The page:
by Dr. B. N. Sharga
History tells us that the migration of the
Kashmiri Pandits from the Kashmir Valley is not a new phenomenon. It has been
going on for the last so many centuries uninterrupted for one reason or the
other. The large scale migration of the Kashmiri Pandits from the Kashmir
Valley to the other parts of the country was mainly due to religious
persecution, but at times economic factors also played a major role in coaxing
the ambitious Kashmiri Pandits with a sense of adventure to migrate from the
Valley, their original birth place, to elsewhere for better future economic
prospects just to earn a big fortune for them so that their family members could
lead a princely life with all the available comforts at their command.
In 1322 A.D. Zulkadr Khan of Turkistan invaded Kashmir with full fury perhaps
with the intention to finish its pristine glory forever and in the process he
killed thousands of Kashmiri Pandits, the original inhabitants of that place.
He also converted a very large number of them at the point of sword to his
faith. Not satisfied with his atrocities and other brutalities it is said that
while returning back to his country even took about fifty thousand Kashmiri
Pandits as slaves just to extract very hard labour from them in Turkistan. It
is altogether a different story that all of them perished in a snow storm on the
way while crossing the difficult Himalayan terrain at Bata Ganjan.
Then we also know full well that at one point of time during the rule of
Sikander Butshikan in Kashmir between 1389 and 1413 A.D. Only eleven families of
the Kashmiri Pandits remained in the Valley when his Prime Minister Malik
Saif-ud-Din who was himself a convert (Suha Bhatt) unleashed a reign of terror
on the innocent Kashmiri Pandits, but even then he was not able to wipe out this
community completely from the mother planet although he succeeded in dividing
the community for the first time into two distinct groups known as Malmasi and
It is also historical fact that a very large number of Kashmiri Pandits
migrated from the Kashmir Valley during the Afghan rule (1753-1819 A.D.)
especially in the period of Lal Khan Kattak, Faqir Ullah and Jabbar Khan to
avoid religious persecution and other barbaric acts against them. We should
also keep in mind that prior to this a big migration of Kashmiri Pandits from
the Valley also took place during the rule of Mughal Emperor Aurangzeb
(1658-1707) when Iftikhar Khan (1671-1675 AD) who was appointed as a Subedar of
Kashmir by the Mughal emperor started mass killings of the Kashmiri Pandits and
their forceful conversion on a very large scale. Here we should also not forget
that the conditions prevailing at that time were much worse than what they are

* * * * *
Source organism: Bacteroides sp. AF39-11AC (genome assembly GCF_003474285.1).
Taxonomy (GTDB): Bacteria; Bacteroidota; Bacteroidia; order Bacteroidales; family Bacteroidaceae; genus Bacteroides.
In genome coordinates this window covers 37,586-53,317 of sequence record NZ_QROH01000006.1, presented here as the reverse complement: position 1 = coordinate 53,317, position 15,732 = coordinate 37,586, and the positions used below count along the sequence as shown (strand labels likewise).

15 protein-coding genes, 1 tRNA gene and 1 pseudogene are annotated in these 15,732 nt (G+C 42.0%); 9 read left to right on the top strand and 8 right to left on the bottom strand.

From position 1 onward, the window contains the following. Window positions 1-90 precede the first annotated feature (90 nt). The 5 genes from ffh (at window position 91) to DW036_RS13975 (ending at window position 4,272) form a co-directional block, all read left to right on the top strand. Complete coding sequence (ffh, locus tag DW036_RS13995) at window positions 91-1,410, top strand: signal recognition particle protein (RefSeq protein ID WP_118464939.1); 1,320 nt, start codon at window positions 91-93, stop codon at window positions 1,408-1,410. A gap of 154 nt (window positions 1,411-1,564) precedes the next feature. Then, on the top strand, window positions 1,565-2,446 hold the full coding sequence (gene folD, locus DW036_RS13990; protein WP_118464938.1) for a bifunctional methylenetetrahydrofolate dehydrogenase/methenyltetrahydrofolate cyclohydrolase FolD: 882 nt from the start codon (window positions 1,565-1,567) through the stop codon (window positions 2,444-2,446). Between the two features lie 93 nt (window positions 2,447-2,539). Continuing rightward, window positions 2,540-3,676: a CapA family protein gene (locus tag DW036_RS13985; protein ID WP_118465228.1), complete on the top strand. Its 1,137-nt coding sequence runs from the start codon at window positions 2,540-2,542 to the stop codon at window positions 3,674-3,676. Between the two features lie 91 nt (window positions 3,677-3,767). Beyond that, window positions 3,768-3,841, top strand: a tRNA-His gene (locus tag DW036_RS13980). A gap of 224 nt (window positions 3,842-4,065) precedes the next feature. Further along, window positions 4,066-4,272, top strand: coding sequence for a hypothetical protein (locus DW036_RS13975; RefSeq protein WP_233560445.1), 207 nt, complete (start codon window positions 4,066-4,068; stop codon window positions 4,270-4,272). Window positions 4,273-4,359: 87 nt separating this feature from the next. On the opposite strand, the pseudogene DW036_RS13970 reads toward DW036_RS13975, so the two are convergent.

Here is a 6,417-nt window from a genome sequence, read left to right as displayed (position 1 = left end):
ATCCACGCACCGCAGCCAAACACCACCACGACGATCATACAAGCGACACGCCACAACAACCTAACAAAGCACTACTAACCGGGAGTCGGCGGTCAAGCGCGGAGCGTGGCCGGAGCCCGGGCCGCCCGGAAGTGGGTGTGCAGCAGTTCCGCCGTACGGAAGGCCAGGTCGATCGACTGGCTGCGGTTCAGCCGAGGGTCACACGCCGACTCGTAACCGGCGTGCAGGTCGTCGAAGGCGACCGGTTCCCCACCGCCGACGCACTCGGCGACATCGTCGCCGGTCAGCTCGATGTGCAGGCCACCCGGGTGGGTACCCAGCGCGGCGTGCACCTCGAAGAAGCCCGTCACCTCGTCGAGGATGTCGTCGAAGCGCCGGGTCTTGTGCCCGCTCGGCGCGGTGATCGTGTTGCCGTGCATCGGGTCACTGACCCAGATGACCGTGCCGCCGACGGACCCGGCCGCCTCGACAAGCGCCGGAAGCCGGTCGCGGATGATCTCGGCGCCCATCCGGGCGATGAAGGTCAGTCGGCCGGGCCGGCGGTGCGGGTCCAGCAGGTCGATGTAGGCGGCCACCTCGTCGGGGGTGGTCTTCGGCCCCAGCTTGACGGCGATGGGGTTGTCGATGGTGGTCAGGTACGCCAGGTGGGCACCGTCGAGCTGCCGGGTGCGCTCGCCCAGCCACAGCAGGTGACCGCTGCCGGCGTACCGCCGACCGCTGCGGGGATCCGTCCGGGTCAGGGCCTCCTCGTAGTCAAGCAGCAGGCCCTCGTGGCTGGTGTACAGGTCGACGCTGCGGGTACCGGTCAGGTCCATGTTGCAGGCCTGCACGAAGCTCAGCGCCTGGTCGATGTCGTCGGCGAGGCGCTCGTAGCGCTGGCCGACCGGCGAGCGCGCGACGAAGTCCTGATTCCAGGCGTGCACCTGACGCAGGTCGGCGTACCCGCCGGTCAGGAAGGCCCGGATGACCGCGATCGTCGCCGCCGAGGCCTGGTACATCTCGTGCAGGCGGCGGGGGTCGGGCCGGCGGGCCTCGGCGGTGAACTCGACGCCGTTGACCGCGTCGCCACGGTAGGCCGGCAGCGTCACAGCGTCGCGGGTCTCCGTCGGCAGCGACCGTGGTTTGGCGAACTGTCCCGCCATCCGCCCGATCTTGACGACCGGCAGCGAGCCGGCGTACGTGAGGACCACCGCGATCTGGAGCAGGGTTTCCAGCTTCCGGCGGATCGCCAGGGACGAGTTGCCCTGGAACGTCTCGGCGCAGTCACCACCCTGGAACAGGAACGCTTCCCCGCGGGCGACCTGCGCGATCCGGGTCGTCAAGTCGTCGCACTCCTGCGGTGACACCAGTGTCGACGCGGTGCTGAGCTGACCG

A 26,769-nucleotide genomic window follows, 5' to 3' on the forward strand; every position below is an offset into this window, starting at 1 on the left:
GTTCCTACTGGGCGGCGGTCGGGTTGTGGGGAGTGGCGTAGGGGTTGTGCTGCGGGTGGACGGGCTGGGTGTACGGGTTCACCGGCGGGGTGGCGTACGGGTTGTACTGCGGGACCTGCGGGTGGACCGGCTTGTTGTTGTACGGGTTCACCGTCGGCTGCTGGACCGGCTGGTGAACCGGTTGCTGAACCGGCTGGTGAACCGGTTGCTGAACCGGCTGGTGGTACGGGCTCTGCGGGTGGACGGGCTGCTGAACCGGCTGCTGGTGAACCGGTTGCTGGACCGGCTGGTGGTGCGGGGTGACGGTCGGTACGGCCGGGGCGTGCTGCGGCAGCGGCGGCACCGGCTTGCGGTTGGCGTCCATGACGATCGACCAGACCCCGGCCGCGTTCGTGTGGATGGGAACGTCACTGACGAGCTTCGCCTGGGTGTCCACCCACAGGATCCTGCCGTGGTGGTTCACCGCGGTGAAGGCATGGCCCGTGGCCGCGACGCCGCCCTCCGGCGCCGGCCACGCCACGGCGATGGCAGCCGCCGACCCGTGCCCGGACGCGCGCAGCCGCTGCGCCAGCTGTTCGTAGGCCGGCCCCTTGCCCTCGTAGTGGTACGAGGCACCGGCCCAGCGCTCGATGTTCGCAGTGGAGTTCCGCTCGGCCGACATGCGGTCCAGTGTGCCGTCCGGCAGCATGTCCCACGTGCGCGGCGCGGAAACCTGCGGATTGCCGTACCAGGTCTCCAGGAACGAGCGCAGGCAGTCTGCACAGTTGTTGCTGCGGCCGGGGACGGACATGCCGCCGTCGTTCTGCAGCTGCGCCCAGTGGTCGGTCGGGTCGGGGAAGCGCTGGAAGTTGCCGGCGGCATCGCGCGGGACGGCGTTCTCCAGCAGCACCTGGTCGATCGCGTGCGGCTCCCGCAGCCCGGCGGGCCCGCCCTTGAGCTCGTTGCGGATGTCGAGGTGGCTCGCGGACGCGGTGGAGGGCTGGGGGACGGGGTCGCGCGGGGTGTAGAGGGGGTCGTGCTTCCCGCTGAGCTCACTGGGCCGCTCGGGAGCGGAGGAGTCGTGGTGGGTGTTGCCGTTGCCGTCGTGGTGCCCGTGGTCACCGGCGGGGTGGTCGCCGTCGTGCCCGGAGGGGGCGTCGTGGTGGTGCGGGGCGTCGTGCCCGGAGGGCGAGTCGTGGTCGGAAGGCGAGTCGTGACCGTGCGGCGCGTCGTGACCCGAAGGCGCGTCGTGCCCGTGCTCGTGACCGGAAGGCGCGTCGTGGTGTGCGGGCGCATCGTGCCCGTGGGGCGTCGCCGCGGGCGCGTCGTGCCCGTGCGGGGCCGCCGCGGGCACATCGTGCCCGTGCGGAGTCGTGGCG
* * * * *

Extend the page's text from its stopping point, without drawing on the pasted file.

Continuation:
now as both the means of transport and communications were not developed at all
in the difficult terrain of Himalayas at that time and the migrants used to walk
on foot under the cover of darkness through thick forests at night to escape
detection and to avoid the wrath of the barbaric fundamentalist forces.
These Kashmiri Pandit migrants who came out from the Valley in 18th and 19th
centuries under most difficult conditions with no support from any quarter had a
vision. They assessed their position in the new dispensation thoroughly and to
keep their flock together evolved a system of living together in a group as a
community just to maintain close links between them to strengthen their
community bonds and to keep their distinct identity intact. As they were mainly
service class people they preferred to live in big cities of Northern India
where naturally the chances of getting a good job were definitely more than in
small towns. They also gave top priority to the education of their children so
that their bright future could be ensured. That is how Kashmiri Mohallas in
different names came into existence in cities like Lahore, Delhi, Jaipur,
Jodhpur, Agra, Kanpur, Faizabad, Allahabad and Lucknow with a considerable
population of Kashmiri Pandit migrants.
Kashmiri Mohalla of Lucknow came into existence between 1775 and 1780 A.D.,
when Nawab Asaf-ud-Daula shifted his seat of government from Faizabad to Lucknow
in 1775 A.D. The generosity of Nawab Asaf-ud-Daula and affluence during his rule
attracted many Kashmiri Pandits from different parts of the country and even
from Kashmir itself to come to Lucknow and they settled down in Kashmiri Mohalla
for better future prospects. It used to have a population of about 500 Kashmiri
Pandit families due to which it soon became a very strong nerve centre for the